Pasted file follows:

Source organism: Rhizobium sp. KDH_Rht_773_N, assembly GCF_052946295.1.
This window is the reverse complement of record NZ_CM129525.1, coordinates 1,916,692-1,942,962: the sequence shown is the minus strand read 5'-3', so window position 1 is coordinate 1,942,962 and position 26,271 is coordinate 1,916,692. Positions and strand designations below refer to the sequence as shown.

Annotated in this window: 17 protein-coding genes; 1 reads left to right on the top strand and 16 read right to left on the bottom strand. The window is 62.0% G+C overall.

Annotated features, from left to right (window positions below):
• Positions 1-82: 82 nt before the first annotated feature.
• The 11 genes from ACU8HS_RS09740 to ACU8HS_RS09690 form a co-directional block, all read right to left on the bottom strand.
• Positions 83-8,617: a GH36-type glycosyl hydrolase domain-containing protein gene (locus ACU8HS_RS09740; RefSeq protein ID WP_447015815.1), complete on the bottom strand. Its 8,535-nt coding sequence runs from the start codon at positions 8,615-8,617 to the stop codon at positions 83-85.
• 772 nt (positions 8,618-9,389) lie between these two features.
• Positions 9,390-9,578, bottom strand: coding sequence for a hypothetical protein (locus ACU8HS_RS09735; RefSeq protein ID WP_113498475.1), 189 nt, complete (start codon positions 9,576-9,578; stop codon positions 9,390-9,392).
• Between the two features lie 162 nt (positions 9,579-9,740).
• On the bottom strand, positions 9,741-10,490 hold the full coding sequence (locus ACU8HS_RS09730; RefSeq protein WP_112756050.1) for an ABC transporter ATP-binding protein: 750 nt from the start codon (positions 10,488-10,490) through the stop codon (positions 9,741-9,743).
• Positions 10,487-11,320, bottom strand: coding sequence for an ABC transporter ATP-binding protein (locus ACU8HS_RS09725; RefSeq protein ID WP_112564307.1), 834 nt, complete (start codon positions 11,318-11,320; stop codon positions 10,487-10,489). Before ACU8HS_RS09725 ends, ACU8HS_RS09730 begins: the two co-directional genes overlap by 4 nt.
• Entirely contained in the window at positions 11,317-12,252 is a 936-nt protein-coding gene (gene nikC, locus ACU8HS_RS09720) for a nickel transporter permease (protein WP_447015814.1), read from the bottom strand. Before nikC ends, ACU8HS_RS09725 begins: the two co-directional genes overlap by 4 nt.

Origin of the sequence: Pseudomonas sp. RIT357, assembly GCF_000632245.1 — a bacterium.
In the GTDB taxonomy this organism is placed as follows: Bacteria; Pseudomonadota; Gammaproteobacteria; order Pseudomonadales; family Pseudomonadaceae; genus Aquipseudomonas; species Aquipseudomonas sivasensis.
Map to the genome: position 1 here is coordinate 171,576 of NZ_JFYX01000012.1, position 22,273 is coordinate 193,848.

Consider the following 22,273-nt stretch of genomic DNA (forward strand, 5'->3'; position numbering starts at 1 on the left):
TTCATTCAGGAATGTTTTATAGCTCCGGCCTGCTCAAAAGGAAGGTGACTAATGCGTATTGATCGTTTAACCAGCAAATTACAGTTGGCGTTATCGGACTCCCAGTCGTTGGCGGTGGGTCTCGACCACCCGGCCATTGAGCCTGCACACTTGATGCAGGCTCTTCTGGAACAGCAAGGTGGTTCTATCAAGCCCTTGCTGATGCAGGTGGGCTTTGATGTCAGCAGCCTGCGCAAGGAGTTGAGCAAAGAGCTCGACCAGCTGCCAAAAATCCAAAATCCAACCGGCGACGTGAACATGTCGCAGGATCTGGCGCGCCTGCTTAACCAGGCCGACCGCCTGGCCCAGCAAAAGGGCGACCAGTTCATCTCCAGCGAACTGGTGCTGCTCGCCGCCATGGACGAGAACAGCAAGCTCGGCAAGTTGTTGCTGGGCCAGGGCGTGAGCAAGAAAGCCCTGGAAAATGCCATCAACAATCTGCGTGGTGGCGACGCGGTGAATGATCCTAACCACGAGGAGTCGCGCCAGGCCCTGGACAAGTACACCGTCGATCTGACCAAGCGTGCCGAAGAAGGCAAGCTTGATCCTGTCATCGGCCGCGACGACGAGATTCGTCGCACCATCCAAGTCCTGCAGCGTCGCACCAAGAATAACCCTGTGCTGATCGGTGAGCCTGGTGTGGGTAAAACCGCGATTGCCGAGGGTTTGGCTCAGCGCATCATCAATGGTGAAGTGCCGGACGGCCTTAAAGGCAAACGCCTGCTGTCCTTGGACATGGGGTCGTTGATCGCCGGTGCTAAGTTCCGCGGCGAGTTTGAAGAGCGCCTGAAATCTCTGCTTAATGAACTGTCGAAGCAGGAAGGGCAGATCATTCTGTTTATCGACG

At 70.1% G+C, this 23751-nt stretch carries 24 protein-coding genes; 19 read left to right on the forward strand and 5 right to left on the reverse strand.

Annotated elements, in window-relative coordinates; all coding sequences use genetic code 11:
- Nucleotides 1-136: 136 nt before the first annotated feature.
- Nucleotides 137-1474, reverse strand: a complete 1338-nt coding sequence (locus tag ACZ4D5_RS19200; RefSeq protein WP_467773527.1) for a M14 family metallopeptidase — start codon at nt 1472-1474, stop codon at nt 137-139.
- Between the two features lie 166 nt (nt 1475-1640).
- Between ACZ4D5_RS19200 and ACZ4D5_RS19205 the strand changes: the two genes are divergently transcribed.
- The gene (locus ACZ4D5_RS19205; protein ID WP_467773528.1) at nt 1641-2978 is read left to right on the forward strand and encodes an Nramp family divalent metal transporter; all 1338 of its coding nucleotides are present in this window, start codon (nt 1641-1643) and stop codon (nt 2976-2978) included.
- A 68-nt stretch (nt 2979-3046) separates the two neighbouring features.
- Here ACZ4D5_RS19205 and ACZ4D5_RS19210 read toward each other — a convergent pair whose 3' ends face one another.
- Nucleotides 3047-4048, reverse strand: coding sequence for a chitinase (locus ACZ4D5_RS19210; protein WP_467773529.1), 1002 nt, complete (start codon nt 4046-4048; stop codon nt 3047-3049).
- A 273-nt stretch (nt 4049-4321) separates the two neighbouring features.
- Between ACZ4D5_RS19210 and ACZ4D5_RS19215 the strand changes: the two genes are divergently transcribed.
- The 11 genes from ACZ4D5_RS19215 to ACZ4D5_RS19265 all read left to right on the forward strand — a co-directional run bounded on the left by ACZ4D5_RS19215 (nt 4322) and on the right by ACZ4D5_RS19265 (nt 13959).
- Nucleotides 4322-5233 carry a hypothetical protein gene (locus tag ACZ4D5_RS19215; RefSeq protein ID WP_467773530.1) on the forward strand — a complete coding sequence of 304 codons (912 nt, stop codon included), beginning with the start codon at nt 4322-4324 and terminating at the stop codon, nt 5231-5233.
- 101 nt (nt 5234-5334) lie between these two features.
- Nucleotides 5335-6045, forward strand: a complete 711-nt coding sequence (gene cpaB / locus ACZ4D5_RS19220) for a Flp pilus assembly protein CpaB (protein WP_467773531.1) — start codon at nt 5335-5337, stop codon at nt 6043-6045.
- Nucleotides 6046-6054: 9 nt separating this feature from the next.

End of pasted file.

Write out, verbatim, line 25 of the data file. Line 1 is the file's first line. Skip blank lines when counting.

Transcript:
- The gene (locus ACZ4D5_RS19205; protein ID WP_467773528.1) at nt 1641-2978 is read left to right on the forward strand and encodes an Nramp family divalent metal transporter; all 1338 of its coding nucleotides are present in this window, start codon (nt 1641-1643) and stop codon (nt 2976-2978) included.